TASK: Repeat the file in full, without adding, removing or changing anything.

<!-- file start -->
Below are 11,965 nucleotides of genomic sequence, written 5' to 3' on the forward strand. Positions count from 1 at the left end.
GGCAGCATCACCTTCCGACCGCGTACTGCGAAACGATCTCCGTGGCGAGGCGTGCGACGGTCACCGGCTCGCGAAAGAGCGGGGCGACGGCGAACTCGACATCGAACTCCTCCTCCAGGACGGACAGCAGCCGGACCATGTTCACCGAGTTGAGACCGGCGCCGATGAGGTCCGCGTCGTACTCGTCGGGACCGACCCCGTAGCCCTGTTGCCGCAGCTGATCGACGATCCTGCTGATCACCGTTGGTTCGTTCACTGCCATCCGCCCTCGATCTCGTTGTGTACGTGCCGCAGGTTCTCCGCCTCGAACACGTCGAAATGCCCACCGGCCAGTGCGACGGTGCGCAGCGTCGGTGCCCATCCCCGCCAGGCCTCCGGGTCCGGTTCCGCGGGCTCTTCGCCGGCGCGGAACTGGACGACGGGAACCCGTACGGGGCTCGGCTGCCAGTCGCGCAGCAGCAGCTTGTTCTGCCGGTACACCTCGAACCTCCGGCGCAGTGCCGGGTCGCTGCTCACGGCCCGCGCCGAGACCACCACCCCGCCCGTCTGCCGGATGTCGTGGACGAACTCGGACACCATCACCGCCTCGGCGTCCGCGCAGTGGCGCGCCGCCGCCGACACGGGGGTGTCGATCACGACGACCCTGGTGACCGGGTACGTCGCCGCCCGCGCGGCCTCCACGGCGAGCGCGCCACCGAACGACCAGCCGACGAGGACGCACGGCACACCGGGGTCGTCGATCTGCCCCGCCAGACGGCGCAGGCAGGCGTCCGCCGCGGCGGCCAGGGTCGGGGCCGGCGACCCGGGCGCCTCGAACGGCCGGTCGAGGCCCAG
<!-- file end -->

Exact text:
Below are 11,965 nucleotides of genomic sequence, written 5' to 3' on the forward strand. Positions count from 1 at the left end.
GGCAGCATCACCTTCCGACCGCGTACTGCGAAACGATCTCCGTGGCGAGGCGTGCGACGGTCACCGGCTCGCGAAAGAGCGGGGCGACGGCGAACTCGACATCGAACTCCTCCTCCAGGACGGACAGCAGCCGGACCATGTTCACCGAGTTGAGACCGGCGCCGATGAGGTCCGCGTCGTACTCGTCGGGACCGACCCCGTAGCCCTGTTGCCGCAGCTGATCGACGATCCTGCTGATCACCGTTGGTTCGTTCACTGCCATCCGCCCTCGATCTCGTTGTGTACGTGCCGCAGGTTCTCCGCCTCGAACACGTCGAAATGCCCACCGGCCAGTGCGACGGTGCGCAGCGTCGGTGCCCATCCCCGCCAGGCCTCCGGGTCCGGTTCCGCGGGCTCTTCGCCGGCGCGGAACTGGACGACGGGAACCCGTACGGGGCTCGGCTGCCAGTCGCGCAGCAGCAGCTTGTTCTGCCGGTACACCTCGAACCTCCGGCGCAGTGCCGGGTCGCTGCTCACGGCCCGCGCCGAGACCACCACCCCGCCCGTCTGCCGGATGTCGTGGACGAACTCGGACACCATCACCGCCTCGGCGTCCGCGCAGTGGCGCGCCGCCGCCGACACGGGGGTGTCGATCACGACGACCCTGGTGACCGGGTACGTCGCCGCCCGCGCGGCCTCCACGGCGAGCGCGCCACCGAACGACCAGCCGACGAGGACGCACGGCACACCGGGGTCGTCGATCTGCCCCGCCAGACGGCGCAGGCAGGCGTCCGCCGCGGCGGCCAGGGTCGGGGCCGGCGACCCGGGCGCCTCGAACGGCCGGTCGAGGCCCAG